AN ASSESSMENT OF INDIVIDUALIZED SKILLS DEVELOPMENT AND PERFORMANCE APPRAISAL SYSTEM AT ZAMBART PROJECT, LUSAKA, ZAMBIA
PHIRI, WILLIAMS DZIKO
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The main purpose then of this study was to test the theory of constraints if it would hold to explain Zambart’s non linkage of the performance appraisal system and individualised human resource development. The study adopted a mixed methods equal status research design enlisting 86 employees who answered a survey questionnaire and of whom others were interviewed informed this study. Following the appraisal in the last twelve months, only n = 34 (39.5%) of the employees were dared as high performers, n = 32 (37.2%) were medium performers and n = 20 (23.3%) were low performers. The distribution of performance suggests that all professional staff were high performers, technical staff were more of medium performers whereas other staff were low to medium performers. More than half of the respondents n = 46 (53.5%) were classified as not eligible for training following appraisal, n = 30 (34.9%) underwent general in house training that was not linked to performance appraisal whereas n = 10 (11.6%) under went away from job training that was also not linked to performance appraisal. It was not expected that employees would either undergo away from job training (n = 4) and undergo general in house training (n = 10) that were in both cases not linked to performance appraisal. In the medium category of performers, out of n = 32; n = 16 (50%), training was not considered as necessary following appraisal. In the medium category and surprisingly out of the low performers n = 10, training not considered as necessary following appraisal and yet another half, n = 16 under went away from job training and general in house training that were both not linked to performance appraisal. The reasons Zambart has not considered in house or away from the job training following a staff performance appraisal (SPA) included, An unwritten policy prevents the system from making it possible for staff to be trained, No value to an organisation in training employees, No reward to an organisation in training employees and No money to execute particular tasks to train employees.The present study has shown that performance appraisals are done at Zambart and there is a disconnect with human resource development. There are four notable constraints and these are an unwritten policy that prevents the system from making it possible for staff to be trained, none consideration of employees as a valuable asset to an organisation when it comes to training employees, the perception that there is no reward to an organisation in training employees and lack of money to execute particular tasks to train employees. Therefore, the present study is proposing the application of the theory of constraints in attempting to address the disconnect.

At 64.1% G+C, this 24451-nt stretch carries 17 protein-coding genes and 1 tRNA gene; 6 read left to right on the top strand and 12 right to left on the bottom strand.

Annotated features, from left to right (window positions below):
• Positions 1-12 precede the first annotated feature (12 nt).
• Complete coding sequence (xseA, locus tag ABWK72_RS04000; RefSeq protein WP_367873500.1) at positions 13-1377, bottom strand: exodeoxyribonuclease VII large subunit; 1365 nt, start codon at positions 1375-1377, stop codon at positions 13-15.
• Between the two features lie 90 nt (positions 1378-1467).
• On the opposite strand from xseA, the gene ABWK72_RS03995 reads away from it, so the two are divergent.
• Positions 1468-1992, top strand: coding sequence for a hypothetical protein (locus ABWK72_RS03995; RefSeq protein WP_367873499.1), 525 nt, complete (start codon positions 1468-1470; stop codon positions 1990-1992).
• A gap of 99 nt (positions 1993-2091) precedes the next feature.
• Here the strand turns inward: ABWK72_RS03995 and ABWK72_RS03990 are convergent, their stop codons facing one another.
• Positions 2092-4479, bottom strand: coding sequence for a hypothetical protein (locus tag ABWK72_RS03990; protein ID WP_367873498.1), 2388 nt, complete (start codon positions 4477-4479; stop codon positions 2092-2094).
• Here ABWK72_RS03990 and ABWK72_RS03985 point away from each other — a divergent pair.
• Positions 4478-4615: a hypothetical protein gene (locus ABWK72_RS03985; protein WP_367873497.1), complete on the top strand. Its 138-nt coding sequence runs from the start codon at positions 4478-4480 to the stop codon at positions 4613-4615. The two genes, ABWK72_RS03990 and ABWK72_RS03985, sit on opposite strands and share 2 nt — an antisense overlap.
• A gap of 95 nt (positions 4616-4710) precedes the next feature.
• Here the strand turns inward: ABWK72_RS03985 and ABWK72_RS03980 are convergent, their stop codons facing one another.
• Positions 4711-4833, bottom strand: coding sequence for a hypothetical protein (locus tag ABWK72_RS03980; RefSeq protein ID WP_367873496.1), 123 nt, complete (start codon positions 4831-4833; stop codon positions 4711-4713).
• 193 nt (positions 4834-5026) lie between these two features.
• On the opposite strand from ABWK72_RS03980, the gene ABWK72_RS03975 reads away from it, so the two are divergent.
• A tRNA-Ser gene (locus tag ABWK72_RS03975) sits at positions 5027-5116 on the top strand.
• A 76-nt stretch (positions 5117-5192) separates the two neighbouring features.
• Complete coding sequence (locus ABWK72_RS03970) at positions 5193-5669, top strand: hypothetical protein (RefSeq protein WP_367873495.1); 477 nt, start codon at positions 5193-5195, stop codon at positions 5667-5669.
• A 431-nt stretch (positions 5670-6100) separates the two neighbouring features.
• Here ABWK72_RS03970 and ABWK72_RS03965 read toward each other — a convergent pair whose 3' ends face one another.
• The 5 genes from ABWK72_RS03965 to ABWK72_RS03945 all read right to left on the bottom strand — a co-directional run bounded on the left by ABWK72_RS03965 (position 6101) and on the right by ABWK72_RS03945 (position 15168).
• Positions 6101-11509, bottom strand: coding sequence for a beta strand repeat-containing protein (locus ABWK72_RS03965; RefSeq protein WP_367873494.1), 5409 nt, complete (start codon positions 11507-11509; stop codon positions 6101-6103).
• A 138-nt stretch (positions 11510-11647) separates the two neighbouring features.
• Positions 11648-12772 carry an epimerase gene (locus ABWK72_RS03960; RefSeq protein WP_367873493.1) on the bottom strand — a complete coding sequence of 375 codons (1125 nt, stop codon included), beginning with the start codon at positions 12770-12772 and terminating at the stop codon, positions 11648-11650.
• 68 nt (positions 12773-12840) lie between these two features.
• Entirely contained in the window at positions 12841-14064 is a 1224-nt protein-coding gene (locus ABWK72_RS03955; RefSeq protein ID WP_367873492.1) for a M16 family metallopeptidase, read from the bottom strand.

The University of Zambia